The work on performance is never done though (just check this PR out) so, if you’re interested in helping in this area, make sure to join #core-editor, check out the current focuses, and attend the Core Editor weekly meeting Wednesday @ 14:00 UTC.

#core-editor, #core-editor-improvement, #gutenberg, #performance

Discussion: Dropping support for IE11

After digging into data and reviewing previous decisions around browser support, this is a proposal to define a policy to stop supporting Internet Explorer 11 (IE11) now that usage has cumulatively fallen below ~1% across three metrics. 

Current state of IE11

As of February 25th 2021, IE11 usage has cumulatively fallen below ~1% according to three sources of metrics:

  • 0.71% from StatCounter’s GlobalStats.
  • 1.2% from W3 Counter.
  • 0.46% from WordPress.comWordPress.com An online implementation of WordPress code that lets you immediately access a new WordPress environment to publish your content. WordPress.com is a private company owned by Automattic that hosts the largest multisite in the world. This is arguably the best place to start blogging if you have never touched WordPress before. https://wordpress.com/.

For comparison, the numbers above are very close to the data used to make a decision in 2017 to drop support for IE versions 8, 9, and 10. It’s important to keep in mind that when viewing these statistics in the context of WordPress, these percentages represent tens (if not hundreds) of thousands of users that could potentially be left behind if support for IE11 is dropped. 

In August 2020 Microsoft themselves announced that Microsoft 365 and Teams apps would stop supporting IE in the upcoming months. However, given that IE11 is a component bundled with Windows10, according to the IE Lifecycle it will still receive security updates as long as the Windows version it was shipped with continues to receive support. 

In terms of the current WordPress user experience, a flag was added to not recommend IE in BrowseHappy about 13 months ago, so by now, most WordPress users should be aware. Tied to this, the experience overall is not optimal in IE11 with a high cost of maintenance for developers.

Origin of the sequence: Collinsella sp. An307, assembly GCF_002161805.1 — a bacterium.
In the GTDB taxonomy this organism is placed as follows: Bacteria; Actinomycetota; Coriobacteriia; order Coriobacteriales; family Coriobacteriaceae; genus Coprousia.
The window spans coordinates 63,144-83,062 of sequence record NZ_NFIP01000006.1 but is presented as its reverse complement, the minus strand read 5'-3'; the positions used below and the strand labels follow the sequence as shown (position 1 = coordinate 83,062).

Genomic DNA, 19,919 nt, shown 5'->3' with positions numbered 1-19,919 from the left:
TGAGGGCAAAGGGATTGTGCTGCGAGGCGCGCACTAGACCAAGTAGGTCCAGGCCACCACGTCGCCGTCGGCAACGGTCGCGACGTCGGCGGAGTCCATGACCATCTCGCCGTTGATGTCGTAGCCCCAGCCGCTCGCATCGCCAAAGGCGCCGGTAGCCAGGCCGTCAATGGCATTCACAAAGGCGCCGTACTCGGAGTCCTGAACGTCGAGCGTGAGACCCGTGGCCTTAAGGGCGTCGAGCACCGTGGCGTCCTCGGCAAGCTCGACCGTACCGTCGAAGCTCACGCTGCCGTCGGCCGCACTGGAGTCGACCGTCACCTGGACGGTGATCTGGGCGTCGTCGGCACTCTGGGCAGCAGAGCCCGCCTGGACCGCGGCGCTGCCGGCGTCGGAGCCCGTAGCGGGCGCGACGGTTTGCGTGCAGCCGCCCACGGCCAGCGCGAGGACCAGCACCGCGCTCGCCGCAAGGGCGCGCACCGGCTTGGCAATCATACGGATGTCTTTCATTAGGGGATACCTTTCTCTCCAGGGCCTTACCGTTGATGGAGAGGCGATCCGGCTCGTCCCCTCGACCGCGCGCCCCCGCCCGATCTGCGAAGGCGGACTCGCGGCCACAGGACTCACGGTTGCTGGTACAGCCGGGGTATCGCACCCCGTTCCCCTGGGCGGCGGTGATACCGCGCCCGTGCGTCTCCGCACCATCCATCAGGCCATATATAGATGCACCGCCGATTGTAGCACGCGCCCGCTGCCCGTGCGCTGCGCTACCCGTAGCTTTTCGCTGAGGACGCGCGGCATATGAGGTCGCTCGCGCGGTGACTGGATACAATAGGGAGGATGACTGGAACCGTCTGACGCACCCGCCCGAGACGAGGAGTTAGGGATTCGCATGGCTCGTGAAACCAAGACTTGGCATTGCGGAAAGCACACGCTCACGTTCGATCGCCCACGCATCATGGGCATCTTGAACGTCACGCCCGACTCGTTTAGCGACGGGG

Proposed Policy

The proposed policy for WordPress is to end Internet Explorer 11 support. This was discussed most recently in the February 24th Core Editor Chat and briefly during February 23rd JavaScript office hours in SlackSlack Slack is a Collaborative Group Chat Platform https://slack.com/. The WordPress community has its own Slack Channel at https://make.wordpress.org/chat/.. More context and discussion have been shared over time in this original Trac issue that seeks to determine clear guidelines around what absolutely can’t be broken in order to help identify development and testing needs. 


Dropping support would result in smaller scripts, lower maintenance burden, and decrease build times. For instance, a recent exploration by @youknowriad demonstrated that not transpiling the scripts to IE11 immediately resulted in a net reduction of nearly 84kB in the GutenbergGutenberg The Gutenberg project is the new Editor Interface for WordPress. The editor improves the process and experience of creating new content, making writing rich content much simpler. It uses ‘blocks’ to add richness rather than shortcodes, custom HTML etc. https://wordpress.org/gutenberg/ JavaScriptJavaScript JavaScript or JS is an object-oriented computer programming language commonly used to create interactive effects within web browsers. WordPress makes extensive use of JS for a better user experience. While PHP is executed on the server, JS executes within a user’s browser. https://www.javascript.com/. built files, representing a 7,78% total decrease in size; these scripts have seen a size contraction up to 60%, with an average reduction of 24%. This is a result of heavily relying on transpilers, further explained by Jason Miller, Web DevRel at Google. Moreover, dropping support would ultimately make WordPress’ currently included polyfill script obsolete, decreasing the enqueued scripts size up to 102kB more.

The smaller downloads would positively impact all users, especially those on slower networks, or computing devices. We expect a result of dropping IE11 support to improve performance for the vast majority of users. 

Potential Concerns/Blockers

TLDR: The concerns are for those who are unable to upgrade, like financial institutions and education sectors, and those who rely on IE11 for screen readers.